When she was in high school, Alexandria Ocasio-Cortez won a national science prize and had an asteroid named after her. Last week, she pierced America’s political atmosphere and impacted on the Democratic Party, wiping out the dinosaurs. That’s what her supporters would have you believe, anyway.
The 28-year-old’s story is objectively remarkable, and it’s one that has Corbyn fans starry-eyed over a deselection fairytale.
Ocasio-Cortez, who last year was working in a Brooklyn cocktail bar, ousted ‘King of Queens’ Joe Crowley in the Democrats’ primary election for New York’s 14th congressional district, a party stronghold.
Crowley, a 19-year Washington veteran, was expected to take over leadership of the Democratic Party in the House of Representatives after November’s crucial midterms; instead, at 28, Ocasio-Cortez is all but certain to become the youngest woman ever sent to Congress.
She supports free universal healthcare, free university tuition, paid sick leave and renewable energy. That platform gets you tarred as a socialist in the US, but shows how meaningless labels are: Ocasio-Cortez would fit comfortably in the moth-eaten mainstream European left.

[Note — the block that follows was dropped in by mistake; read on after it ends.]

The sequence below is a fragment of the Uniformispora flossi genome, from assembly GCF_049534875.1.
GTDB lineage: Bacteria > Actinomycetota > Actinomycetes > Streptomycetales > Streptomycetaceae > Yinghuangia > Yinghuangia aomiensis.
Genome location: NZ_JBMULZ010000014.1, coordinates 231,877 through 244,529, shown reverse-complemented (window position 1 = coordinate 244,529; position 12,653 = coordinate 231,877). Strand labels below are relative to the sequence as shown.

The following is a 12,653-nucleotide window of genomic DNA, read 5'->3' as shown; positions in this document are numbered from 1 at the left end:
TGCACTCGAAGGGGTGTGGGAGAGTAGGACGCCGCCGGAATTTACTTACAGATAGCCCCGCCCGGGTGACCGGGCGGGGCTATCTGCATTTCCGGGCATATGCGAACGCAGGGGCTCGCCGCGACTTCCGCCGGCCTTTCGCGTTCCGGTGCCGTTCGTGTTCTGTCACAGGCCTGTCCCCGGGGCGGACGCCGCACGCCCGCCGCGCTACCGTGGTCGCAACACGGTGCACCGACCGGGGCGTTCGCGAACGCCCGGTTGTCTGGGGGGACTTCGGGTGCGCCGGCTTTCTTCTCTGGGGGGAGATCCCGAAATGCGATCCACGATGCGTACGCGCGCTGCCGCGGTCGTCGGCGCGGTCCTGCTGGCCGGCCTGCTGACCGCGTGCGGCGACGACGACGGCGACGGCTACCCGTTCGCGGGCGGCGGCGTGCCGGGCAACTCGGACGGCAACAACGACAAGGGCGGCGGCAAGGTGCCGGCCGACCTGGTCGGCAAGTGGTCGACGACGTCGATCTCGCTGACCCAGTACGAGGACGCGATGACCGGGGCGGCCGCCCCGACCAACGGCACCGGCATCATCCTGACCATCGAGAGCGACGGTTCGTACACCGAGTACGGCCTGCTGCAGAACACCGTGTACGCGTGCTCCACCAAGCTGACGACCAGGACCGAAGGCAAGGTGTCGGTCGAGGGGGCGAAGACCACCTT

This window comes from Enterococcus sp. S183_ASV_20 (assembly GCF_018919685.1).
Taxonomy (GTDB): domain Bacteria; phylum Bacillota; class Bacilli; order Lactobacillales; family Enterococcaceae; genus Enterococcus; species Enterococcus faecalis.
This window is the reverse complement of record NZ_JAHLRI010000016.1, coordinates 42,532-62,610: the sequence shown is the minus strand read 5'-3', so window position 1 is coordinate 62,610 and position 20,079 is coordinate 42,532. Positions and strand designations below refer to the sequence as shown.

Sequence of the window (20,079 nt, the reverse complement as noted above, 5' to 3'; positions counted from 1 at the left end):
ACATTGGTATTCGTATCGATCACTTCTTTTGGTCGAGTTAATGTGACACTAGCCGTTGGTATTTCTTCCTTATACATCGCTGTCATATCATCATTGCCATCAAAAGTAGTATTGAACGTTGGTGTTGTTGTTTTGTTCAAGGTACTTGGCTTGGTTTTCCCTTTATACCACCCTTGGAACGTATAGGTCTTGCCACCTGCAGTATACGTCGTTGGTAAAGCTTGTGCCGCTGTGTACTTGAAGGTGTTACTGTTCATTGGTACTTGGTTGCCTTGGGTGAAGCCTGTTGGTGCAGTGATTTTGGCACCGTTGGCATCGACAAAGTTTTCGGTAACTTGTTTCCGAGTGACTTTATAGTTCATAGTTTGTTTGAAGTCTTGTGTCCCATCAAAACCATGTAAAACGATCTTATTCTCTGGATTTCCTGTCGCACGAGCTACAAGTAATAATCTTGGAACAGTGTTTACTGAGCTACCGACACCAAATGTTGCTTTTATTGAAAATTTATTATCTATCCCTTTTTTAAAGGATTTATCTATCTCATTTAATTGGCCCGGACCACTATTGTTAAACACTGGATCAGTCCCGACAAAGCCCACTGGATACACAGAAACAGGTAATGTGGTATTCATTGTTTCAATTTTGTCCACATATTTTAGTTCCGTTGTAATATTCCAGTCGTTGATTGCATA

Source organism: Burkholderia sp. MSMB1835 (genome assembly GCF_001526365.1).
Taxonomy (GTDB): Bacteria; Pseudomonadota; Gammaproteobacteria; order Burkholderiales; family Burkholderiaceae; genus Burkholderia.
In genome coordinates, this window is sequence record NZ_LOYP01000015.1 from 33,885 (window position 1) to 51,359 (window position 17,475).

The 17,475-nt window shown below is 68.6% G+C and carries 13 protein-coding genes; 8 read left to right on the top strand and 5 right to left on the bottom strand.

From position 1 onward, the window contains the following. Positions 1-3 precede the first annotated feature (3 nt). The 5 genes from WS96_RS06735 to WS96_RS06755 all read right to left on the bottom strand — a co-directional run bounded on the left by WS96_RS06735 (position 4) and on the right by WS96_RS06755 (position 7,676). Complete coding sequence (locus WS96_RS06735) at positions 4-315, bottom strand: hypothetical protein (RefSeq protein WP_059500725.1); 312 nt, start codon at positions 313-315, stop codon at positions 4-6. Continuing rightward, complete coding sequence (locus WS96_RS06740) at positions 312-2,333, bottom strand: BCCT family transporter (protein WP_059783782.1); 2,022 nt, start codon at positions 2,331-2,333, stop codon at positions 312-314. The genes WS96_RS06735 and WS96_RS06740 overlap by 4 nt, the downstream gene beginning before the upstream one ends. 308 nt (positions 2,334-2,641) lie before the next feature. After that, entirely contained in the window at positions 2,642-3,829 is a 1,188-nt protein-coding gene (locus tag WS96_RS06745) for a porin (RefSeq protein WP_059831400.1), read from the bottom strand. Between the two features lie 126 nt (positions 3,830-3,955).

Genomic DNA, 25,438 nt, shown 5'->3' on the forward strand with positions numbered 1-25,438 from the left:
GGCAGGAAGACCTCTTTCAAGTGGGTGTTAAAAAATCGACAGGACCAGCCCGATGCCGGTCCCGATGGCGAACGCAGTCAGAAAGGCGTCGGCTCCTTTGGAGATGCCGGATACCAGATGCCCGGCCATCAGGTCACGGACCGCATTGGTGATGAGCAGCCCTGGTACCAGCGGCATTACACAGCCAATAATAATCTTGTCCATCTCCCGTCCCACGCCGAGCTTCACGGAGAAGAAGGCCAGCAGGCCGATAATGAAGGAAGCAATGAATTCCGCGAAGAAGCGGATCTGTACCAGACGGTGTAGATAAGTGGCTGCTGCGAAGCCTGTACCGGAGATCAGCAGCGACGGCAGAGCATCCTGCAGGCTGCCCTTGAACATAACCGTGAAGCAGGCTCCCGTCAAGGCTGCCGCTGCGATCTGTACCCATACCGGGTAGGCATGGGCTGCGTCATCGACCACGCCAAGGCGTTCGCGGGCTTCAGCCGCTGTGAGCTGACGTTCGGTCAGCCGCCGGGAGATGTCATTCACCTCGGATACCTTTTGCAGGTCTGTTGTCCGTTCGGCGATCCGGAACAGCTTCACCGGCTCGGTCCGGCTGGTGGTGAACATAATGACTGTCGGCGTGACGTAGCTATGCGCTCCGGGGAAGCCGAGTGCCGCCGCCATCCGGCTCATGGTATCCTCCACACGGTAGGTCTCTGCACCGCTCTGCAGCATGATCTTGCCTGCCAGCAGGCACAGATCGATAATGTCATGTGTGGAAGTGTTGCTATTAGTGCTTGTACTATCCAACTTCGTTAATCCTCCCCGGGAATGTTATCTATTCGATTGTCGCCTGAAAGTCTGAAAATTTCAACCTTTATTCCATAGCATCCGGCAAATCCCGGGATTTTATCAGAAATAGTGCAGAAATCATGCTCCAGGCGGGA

Her radicalism is relative, and her victory is a challenge to her own party. In 2016, the Democrats rejected an anti-establishment candidate in Bernie Sanders – who Ocasio-Cortez campaigned for – while the Republicans fell for theirs.
Since then, the American left has been torn over whether to pull on the central thread of Trumpism or cut it; whether to embrace so-called ‘identity politics’ – Ocasio-Cortez’s family came from Puerto Rico, but that doesn’t make them immigrants – or a message of economic exclusion that appeals to the white working class.
Perhaps the message from Ocasio-Cortez’s victory is simply to have a message, and present it with energy and honesty. Agonising Democrats haven’t done that in a while.